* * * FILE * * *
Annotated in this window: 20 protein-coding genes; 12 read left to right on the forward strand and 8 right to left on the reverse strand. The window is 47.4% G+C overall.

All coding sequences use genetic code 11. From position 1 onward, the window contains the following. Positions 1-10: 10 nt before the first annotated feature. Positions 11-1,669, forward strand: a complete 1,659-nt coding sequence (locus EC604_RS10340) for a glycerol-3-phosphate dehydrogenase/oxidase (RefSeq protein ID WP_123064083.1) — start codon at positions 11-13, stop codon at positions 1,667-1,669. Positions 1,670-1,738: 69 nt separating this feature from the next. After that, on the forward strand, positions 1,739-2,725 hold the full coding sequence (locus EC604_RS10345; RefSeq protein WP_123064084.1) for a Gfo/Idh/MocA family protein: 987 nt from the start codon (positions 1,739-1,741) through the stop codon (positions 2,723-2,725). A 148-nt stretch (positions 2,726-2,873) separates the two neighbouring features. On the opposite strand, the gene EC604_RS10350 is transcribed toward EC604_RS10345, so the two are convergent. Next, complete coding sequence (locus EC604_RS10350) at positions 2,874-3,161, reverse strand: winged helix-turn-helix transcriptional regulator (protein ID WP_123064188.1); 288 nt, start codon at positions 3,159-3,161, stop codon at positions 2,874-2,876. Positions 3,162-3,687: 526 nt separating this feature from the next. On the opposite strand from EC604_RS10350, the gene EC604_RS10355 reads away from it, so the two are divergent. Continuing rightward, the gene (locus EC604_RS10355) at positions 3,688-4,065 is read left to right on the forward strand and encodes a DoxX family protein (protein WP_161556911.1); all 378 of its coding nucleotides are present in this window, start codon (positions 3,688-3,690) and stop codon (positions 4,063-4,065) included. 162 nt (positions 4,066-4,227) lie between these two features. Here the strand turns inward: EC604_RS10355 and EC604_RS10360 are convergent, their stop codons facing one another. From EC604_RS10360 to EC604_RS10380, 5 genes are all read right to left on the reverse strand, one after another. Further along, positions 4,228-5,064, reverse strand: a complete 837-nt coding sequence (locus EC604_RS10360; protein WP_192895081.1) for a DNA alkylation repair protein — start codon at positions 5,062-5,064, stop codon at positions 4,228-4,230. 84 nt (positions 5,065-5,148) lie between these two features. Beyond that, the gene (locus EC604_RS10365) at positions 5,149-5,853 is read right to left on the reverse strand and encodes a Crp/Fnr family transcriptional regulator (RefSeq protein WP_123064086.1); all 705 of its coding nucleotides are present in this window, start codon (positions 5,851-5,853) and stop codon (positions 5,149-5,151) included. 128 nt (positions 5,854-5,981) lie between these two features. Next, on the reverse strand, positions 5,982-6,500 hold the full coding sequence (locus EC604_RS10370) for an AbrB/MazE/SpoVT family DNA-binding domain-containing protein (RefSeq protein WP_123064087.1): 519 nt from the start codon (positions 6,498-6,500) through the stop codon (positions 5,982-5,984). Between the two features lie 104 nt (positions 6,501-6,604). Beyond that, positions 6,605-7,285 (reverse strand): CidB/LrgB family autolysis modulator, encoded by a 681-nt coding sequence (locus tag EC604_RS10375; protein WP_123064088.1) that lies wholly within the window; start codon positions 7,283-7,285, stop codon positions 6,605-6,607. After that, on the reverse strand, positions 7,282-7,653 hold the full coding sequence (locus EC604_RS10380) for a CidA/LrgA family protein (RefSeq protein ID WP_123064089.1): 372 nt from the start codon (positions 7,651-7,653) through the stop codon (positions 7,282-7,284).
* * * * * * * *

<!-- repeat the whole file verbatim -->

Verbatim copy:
Annotated in this window: 20 protein-coding genes; 12 read left to right on the forward strand and 8 right to left on the reverse strand. The window is 47.4% G+C overall.

All coding sequences use genetic code 11. From position 1 onward, the window contains the following. Positions 1-10: 10 nt before the first annotated feature. Positions 11-1,669, forward strand: a complete 1,659-nt coding sequence (locus EC604_RS10340) for a glycerol-3-phosphate dehydrogenase/oxidase (RefSeq protein ID WP_123064083.1) — start codon at positions 11-13, stop codon at positions 1,667-1,669. Positions 1,670-1,738: 69 nt separating this feature from the next. After that, on the forward strand, positions 1,739-2,725 hold the full coding sequence (locus EC604_RS10345; RefSeq protein WP_123064084.1) for a Gfo/Idh/MocA family protein: 987 nt from the start codon (positions 1,739-1,741) through the stop codon (positions 2,723-2,725). A 148-nt stretch (positions 2,726-2,873) separates the two neighbouring features. On the opposite strand, the gene EC604_RS10350 is transcribed toward EC604_RS10345, so the two are convergent. Next, complete coding sequence (locus EC604_RS10350) at positions 2,874-3,161, reverse strand: winged helix-turn-helix transcriptional regulator (protein ID WP_123064188.1); 288 nt, start codon at positions 3,159-3,161, stop codon at positions 2,874-2,876. Positions 3,162-3,687: 526 nt separating this feature from the next. On the opposite strand from EC604_RS10350, the gene EC604_RS10355 reads away from it, so the two are divergent. Continuing rightward, the gene (locus EC604_RS10355) at positions 3,688-4,065 is read left to right on the forward strand and encodes a DoxX family protein (protein WP_161556911.1); all 378 of its coding nucleotides are present in this window, start codon (positions 3,688-3,690) and stop codon (positions 4,063-4,065) included. 162 nt (positions 4,066-4,227) lie between these two features. Here the strand turns inward: EC604_RS10355 and EC604_RS10360 are convergent, their stop codons facing one another. From EC604_RS10360 to EC604_RS10380, 5 genes are all read right to left on the reverse strand, one after another. Further along, positions 4,228-5,064, reverse strand: a complete 837-nt coding sequence (locus EC604_RS10360; protein WP_192895081.1) for a DNA alkylation repair protein — start codon at positions 5,062-5,064, stop codon at positions 4,228-4,230. 84 nt (positions 5,065-5,148) lie between these two features. Beyond that, the gene (locus EC604_RS10365) at positions 5,149-5,853 is read right to left on the reverse strand and encodes a Crp/Fnr family transcriptional regulator (RefSeq protein WP_123064086.1); all 705 of its coding nucleotides are present in this window, start codon (positions 5,851-5,853) and stop codon (positions 5,149-5,151) included. 128 nt (positions 5,854-5,981) lie between these two features. Next, on the reverse strand, positions 5,982-6,500 hold the full coding sequence (locus EC604_RS10370) for an AbrB/MazE/SpoVT family DNA-binding domain-containing protein (RefSeq protein WP_123064087.1): 519 nt from the start codon (positions 6,498-6,500) through the stop codon (positions 5,982-5,984). Between the two features lie 104 nt (positions 6,501-6,604). Beyond that, positions 6,605-7,285 (reverse strand): CidB/LrgB family autolysis modulator, encoded by a 681-nt coding sequence (locus tag EC604_RS10375; protein WP_123064088.1) that lies wholly within the window; start codon positions 7,283-7,285, stop codon positions 6,605-6,607. After that, on the reverse strand, positions 7,282-7,653 hold the full coding sequence (locus EC604_RS10380) for a CidA/LrgA family protein (RefSeq protein ID WP_123064089.1): 372 nt from the start codon (positions 7,651-7,653) through the stop codon (positions 7,282-7,284).